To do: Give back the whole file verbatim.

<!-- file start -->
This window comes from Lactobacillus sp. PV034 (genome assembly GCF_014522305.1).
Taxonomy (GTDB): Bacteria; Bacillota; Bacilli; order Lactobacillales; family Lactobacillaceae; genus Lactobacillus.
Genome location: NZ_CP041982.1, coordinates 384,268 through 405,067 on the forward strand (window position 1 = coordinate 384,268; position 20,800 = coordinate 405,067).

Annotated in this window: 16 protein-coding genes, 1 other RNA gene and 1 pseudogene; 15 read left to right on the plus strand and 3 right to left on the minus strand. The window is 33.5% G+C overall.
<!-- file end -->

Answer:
This window comes from Lactobacillus sp. PV034 (genome assembly GCF_014522305.1).
Taxonomy (GTDB): Bacteria; Bacillota; Bacilli; order Lactobacillales; family Lactobacillaceae; genus Lactobacillus.
Genome location: NZ_CP041982.1, coordinates 384,268 through 405,067 on the forward strand (window position 1 = coordinate 384,268; position 20,800 = coordinate 405,067).

Annotated in this window: 16 protein-coding genes, 1 other RNA gene and 1 pseudogene; 15 read left to right on the plus strand and 3 right to left on the minus strand. The window is 33.5% G+C overall.